- Richard Haywood
The World Walker by Ian W. Sainsbury – a stunning book.
So a wee while back I get a message through Facebook from a chap called Ian W. Sainsbury giving me some good-hearted and well deserved jibes about chart bumping going on. I recognised the name immediately. Ian writes the stunning, amazingly staggeringly…just mind-boggingly good World Walker series. The strange thing was that a couple of days before his message came through I had downloaded book one of his series, THE WORLD WALKER. (Our books are ranked in some of the same sci-fi genre charts with mine bumping him off in one or two and Ian completely and utterly dominating in others…as you can see from this handy illustration….)
I’ve now read The World Walker…and I can bloody well see why it’s ranking so high and selling like hot cakes. It’s stunning. Just blooming brilliant. I mean, like…like knock your socks off and make your mouth drop open. I knew this was effectively Ian’s debut novel too. Now I read a lot and from all genres. You can’t develop as a writer unless you have an insatiable desire to READ EVERYTHING EVER WRITTEN. But I can honestly say that The World Walker book one has one of the strongest opening chapters ever. I was hooked within the first paragraph. Not mildly interested or just happy to go along but I was in it, on it, part of it. I was invested and gobbling the words up like a mad reading fiend.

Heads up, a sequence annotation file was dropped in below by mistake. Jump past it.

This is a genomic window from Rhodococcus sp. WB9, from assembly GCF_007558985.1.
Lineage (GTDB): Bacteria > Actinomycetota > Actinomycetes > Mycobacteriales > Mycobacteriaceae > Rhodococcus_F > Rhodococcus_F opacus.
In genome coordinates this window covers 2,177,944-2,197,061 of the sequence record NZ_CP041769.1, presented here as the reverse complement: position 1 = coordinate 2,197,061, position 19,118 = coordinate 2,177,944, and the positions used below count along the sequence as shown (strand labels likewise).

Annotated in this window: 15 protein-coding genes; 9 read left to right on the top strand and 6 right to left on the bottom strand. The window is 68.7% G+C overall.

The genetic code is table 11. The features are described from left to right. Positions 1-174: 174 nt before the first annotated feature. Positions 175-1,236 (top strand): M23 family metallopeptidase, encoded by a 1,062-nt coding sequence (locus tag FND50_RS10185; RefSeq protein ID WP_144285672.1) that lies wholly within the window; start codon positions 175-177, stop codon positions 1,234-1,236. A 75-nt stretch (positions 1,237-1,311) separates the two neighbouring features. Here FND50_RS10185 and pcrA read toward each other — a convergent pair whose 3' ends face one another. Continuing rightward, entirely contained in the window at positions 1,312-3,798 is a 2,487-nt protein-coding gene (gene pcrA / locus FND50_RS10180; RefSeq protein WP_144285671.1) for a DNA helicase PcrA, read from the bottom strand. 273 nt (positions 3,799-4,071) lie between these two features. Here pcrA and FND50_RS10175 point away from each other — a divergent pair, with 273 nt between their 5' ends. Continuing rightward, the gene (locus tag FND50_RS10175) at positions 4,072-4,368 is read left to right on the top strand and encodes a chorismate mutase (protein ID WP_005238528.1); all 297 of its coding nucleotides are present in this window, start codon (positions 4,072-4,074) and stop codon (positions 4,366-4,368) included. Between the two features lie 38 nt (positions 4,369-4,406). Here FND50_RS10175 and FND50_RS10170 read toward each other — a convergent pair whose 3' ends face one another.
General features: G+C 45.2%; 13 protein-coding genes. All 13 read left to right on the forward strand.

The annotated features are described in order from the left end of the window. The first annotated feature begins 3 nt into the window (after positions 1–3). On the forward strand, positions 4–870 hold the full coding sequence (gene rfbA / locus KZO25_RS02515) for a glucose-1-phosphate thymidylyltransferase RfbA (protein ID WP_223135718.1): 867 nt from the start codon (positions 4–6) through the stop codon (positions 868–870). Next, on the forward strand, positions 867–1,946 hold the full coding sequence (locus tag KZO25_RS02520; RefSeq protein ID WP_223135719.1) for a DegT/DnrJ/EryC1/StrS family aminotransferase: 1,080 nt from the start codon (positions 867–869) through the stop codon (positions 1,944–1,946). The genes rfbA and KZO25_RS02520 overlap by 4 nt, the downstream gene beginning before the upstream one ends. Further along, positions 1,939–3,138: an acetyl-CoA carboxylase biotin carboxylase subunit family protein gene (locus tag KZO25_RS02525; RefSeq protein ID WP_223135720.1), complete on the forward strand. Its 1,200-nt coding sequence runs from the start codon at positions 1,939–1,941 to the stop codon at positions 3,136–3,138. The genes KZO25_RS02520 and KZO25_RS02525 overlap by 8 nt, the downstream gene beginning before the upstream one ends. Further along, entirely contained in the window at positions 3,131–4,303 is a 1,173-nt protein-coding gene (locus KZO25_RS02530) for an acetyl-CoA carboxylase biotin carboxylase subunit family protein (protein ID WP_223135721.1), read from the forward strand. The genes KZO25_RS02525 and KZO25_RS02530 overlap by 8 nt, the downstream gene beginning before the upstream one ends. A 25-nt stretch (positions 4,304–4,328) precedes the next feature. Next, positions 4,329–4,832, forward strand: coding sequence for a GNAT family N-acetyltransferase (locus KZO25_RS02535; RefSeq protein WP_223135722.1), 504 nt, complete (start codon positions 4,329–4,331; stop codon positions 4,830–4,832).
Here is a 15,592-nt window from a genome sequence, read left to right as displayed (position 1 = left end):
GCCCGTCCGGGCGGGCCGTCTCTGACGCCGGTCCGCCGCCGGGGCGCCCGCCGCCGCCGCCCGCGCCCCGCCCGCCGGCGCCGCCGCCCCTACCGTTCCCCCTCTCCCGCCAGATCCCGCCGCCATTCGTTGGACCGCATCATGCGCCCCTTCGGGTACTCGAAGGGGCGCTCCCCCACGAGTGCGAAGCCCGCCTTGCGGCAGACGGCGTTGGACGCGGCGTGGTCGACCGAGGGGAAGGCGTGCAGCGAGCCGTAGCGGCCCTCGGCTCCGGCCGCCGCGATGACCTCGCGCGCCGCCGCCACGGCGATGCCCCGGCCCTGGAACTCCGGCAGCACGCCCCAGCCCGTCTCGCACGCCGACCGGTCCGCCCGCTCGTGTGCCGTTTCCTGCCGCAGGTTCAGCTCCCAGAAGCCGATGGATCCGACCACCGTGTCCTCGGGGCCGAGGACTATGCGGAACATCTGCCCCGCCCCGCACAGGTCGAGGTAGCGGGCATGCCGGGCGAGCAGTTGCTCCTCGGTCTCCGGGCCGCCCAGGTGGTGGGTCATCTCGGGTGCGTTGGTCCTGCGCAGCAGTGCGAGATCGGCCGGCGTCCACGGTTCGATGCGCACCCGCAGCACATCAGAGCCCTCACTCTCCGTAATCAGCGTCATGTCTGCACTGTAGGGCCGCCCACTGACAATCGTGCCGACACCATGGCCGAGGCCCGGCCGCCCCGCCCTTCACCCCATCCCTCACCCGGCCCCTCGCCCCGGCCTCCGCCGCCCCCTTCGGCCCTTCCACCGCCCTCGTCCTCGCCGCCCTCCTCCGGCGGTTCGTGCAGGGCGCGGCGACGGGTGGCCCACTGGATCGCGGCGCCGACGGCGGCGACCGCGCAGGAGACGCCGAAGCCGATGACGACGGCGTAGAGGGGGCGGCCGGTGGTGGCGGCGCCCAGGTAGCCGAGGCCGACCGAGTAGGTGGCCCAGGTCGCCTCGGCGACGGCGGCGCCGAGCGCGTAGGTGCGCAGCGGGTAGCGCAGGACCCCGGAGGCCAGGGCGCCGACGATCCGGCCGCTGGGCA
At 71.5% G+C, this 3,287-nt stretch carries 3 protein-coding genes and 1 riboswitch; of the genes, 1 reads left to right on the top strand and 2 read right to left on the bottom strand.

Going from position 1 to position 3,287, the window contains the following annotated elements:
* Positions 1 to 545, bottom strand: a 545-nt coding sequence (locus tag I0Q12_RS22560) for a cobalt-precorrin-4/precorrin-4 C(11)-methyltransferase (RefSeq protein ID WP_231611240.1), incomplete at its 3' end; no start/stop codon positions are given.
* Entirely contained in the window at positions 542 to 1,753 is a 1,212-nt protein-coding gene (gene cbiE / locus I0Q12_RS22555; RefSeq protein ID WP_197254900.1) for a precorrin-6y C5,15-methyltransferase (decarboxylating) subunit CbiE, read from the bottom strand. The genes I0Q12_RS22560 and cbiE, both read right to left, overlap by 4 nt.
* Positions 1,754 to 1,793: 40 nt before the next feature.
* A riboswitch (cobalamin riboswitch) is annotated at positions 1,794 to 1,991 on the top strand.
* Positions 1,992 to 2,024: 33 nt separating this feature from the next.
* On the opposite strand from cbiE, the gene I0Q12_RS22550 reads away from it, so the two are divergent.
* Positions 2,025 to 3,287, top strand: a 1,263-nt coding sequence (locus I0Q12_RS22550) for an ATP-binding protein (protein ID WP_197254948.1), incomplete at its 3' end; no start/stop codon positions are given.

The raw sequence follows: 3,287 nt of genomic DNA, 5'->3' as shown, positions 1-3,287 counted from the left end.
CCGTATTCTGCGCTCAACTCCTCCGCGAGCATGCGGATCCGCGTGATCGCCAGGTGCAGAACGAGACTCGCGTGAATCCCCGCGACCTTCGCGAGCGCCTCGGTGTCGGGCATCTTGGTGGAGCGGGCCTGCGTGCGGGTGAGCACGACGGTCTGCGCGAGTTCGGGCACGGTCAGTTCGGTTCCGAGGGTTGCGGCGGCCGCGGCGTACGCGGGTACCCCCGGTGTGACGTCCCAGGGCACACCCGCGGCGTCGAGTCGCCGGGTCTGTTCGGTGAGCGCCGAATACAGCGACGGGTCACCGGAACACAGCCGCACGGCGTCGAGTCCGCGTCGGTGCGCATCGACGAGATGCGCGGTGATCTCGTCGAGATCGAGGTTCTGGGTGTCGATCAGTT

The series is also entirely self-published. I adore that. It’s a testament to hard work and dedication that us indie authors can compete with the big publishing houses with their teams of editors and huge marketing budgets. That’s not a dig at the publishers. I am published now and I love being published (In case my publisher reads this…love you heaps n heaps forever n always xxx) but I’m from a self-pubbed background. I will self-pub again. I love self-pubbing and I love self-pubbed works. It’s the sexiness of it. The lone wolves battling away by candlelight while holding down jobs and lives. Men and women grabbing a few minutes to write. We are mums and dads and normal folk by day… but by night we go willingly into the darkness of our secret society where the initiation is years of graft and the willingness to lay the words on the page and reflect harshly to get better. To compare our work to those we admire and see the flaws and seek to find how to improve. Yeah. That’s sexy that is. I know how hard it is. My god it’s hard. What Ian has done here, achieving this on his own, is something so very special and for that there is no greater reward than buying his books and reading them. (And get blown away in the process).
Take care RR Haywood.